I encourage you to make your own calculations based on the actual ingredients used in your recipe, using your preferred nutrition calculator.


    STORAGE AND FREEZING

    This dough will keep well for up to 5 days, wrapped well in the fridge.

    Freezing: Once prepared this dough can be wrapped in clingfilm and frozen for up to 2 months.

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    EQUIPMENT RECOMMENDATIONS

    Here is a list of some kitchen equipment that I use and recommend for this recipe.

    When it comes to baking, I highly recommend using metric measurements and a digital scale, rather than cup measurements. You will find it much easier, less messy and you will get far better, consistent results weighing your ingredients. 🙂


    READY TO MAKE YOUR SHORTCRUST PASTRY ?

    HAPPY BAKING!

    Shortcrust pastry

    Shortcrust Pastry

    Preparation:10 minutes
    Chilling:40 minutes
    Total:50 minutes
    Servings: 400 grams
    This quantity of pastry will line a 25cm (10 inch) flan tin or eight 10cm (4 inch) tartlet tins.

    INGREDIENTS LIST
     

    • 250 g plain or all-purpose flour
    • 125 g butter (diced)
    • 1/2 tsp fine sea salt
    • 1 medium/US large egg or two egg yolks (optional)
    • 2-3 tbsp water (40ml cold)

    Preparation
     

    • Sift the flour and salt into a large bowl, add the diced butter and rub in with your fingertips until the mixture resembles fine breadcrumbs. Try not to overwork the dough as it will start to warm and will become too elastic and shrink when baked. It is because we don't want the dough overheating that I don't recommend using a food processor for this type of pastry.
      Shortcrust pastry
    • Add the egg (if using) and enough cold water to bring the dough together. (If you decide not to use the egg you may need a little more water.) Knead the dough 2 or 3 times with the palm of your hand. If the dough is not coming together you can add an extra tablespoon of water.
      Shortcrust pastry
    • The key to a good shortcrust dough is keeping it cold and not overhandling it. Shape the dough into a flat disk, wrap in greaseproof paper or cling film and place in the fridge for at least 1/2 hour to relax the gluten.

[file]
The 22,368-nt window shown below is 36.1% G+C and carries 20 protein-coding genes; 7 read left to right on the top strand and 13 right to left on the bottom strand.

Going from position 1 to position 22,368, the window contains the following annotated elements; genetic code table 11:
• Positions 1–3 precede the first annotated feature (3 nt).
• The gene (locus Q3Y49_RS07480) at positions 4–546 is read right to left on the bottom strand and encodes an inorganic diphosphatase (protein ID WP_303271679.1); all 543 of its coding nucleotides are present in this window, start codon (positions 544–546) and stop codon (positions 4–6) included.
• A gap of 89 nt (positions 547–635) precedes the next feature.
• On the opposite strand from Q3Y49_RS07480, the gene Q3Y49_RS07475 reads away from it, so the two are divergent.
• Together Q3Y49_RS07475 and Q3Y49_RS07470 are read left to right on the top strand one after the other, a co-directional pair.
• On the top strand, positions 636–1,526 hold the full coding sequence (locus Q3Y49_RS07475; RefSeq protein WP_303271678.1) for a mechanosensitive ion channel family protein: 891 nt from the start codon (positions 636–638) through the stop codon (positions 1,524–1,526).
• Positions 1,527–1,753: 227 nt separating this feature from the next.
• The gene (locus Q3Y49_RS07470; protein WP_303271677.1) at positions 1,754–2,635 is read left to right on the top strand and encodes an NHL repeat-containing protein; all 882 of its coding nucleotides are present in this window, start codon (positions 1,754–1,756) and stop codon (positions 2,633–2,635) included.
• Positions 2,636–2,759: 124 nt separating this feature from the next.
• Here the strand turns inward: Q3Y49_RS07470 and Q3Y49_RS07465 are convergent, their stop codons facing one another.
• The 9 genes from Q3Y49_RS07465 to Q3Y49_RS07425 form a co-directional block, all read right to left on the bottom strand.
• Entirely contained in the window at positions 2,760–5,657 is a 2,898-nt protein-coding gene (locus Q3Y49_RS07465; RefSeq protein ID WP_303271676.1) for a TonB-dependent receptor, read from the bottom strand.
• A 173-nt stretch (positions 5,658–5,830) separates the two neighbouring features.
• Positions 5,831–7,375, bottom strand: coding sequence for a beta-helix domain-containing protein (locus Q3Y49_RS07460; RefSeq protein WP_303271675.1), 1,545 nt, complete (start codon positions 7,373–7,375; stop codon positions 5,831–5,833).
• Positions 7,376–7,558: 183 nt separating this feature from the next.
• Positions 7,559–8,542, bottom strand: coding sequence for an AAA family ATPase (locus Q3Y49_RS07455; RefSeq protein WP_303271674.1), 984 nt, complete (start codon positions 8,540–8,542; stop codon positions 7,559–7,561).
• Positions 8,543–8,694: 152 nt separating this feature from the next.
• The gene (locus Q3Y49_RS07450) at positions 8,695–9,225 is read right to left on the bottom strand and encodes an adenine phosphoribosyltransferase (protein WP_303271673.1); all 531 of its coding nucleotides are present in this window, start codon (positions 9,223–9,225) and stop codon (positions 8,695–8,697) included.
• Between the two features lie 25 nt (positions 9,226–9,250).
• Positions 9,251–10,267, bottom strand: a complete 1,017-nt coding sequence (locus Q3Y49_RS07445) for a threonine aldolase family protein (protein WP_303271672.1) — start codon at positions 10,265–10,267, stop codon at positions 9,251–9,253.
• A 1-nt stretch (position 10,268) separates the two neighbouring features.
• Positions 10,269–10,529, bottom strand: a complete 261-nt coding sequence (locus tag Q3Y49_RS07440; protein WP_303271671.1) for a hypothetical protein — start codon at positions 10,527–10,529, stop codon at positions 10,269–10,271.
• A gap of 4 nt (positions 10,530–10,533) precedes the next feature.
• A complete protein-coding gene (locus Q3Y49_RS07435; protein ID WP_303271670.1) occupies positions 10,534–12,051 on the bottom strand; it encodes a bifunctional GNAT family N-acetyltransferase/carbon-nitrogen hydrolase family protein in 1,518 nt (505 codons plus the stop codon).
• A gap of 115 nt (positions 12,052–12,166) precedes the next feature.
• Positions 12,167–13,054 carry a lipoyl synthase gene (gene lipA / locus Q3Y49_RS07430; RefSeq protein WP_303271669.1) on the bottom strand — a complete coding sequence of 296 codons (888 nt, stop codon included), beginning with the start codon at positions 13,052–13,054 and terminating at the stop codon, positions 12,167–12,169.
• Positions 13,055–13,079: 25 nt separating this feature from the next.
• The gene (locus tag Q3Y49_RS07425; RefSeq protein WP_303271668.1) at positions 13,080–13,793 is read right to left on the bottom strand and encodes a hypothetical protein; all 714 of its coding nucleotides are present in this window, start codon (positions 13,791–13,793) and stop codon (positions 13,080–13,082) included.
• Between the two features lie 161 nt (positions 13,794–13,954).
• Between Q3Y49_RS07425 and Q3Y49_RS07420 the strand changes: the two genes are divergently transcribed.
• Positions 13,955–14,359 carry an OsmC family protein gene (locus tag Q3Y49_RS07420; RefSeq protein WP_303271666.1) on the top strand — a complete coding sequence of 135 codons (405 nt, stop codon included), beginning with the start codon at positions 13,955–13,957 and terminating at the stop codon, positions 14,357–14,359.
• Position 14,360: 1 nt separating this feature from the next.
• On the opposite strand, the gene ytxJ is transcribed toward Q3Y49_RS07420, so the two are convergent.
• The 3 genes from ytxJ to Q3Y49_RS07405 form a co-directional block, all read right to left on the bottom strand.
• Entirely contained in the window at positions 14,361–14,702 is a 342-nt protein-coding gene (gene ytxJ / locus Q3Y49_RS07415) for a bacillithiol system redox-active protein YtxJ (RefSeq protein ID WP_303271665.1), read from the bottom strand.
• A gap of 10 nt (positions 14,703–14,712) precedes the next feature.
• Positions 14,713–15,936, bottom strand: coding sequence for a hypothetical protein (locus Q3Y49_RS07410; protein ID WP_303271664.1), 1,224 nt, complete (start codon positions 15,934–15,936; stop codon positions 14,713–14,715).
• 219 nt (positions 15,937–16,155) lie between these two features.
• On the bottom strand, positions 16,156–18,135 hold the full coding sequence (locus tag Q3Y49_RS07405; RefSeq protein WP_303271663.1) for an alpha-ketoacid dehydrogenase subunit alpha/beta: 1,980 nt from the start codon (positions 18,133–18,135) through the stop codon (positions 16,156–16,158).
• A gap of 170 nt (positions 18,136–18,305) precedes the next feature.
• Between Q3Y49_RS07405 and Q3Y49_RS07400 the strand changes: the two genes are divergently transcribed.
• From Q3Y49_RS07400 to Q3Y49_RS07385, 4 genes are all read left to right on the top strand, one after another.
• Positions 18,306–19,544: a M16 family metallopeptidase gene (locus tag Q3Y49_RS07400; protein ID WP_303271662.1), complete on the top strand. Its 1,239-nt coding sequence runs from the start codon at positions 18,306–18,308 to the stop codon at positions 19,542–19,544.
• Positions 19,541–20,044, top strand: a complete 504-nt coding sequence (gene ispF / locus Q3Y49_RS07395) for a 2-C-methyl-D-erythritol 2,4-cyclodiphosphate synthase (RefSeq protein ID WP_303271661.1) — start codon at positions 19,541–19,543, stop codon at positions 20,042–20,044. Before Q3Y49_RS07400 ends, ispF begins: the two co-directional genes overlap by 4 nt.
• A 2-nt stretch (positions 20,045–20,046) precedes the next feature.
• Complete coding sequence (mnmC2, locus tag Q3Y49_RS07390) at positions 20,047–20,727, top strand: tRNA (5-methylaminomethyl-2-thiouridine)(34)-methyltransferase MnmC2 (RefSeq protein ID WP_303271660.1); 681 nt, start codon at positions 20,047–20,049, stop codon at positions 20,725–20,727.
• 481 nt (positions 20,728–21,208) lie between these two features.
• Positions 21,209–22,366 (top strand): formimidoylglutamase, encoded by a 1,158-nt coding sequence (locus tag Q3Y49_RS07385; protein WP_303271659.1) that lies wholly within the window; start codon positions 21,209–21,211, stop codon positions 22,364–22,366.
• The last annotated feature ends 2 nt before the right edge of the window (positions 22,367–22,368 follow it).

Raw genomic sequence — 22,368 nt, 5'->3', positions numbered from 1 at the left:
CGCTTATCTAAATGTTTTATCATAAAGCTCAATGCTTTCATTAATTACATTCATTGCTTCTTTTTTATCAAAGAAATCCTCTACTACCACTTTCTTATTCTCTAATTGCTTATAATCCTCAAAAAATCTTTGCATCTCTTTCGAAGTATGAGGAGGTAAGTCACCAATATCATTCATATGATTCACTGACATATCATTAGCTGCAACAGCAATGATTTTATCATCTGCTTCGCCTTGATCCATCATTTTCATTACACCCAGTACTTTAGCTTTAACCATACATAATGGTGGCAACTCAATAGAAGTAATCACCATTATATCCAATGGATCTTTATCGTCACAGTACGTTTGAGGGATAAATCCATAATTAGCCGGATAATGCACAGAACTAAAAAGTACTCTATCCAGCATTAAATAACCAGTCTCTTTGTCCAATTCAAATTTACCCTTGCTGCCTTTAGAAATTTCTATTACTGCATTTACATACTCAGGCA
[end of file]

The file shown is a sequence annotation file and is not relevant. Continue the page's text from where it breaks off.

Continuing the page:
Shortcrust pastry
    • It will keep well for up to a week in the fridge or can be frozen.

    Notes & Tips

    Quantity – If you want to make more pastry to fill a larger pan or dish, remember the proportions – half fat to flour – and add enough water to bring it together into a ball.
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    KEYWORDS quiches, savoury tarts, shortcrust pastry

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    RECIPE TIPS

    • The golden rule of making shortcrust pastry is to keep the ingredients, equipment, and your hands as cool as possible. With this in mind, gather together all your equipment and weigh all the ingredients before you begin. 
    • Don’t skip resting the dough. This will allow the gluten in the dough to relax, making it easier to roll and decrease the amount of shrinking during baking.
    • Make sure to use flour that is low in gluten (proteins). Plain or cake flour are usually the best, alternatively 00 is good.
    • To get a really crisp bottom on your tart shell, place a heavy baking tray in the oven while it is heating up, then place the tart or pie directly on it.

    PLEASE LET ME KNOW HOW IT TURNED OUT FOR YOU!

    If you tried this Shortcrust Pastry or any other recipe on my website, please let me know how you got on in the comments below. I love hearing from you. Also, please leave a star rating whilst you’re there!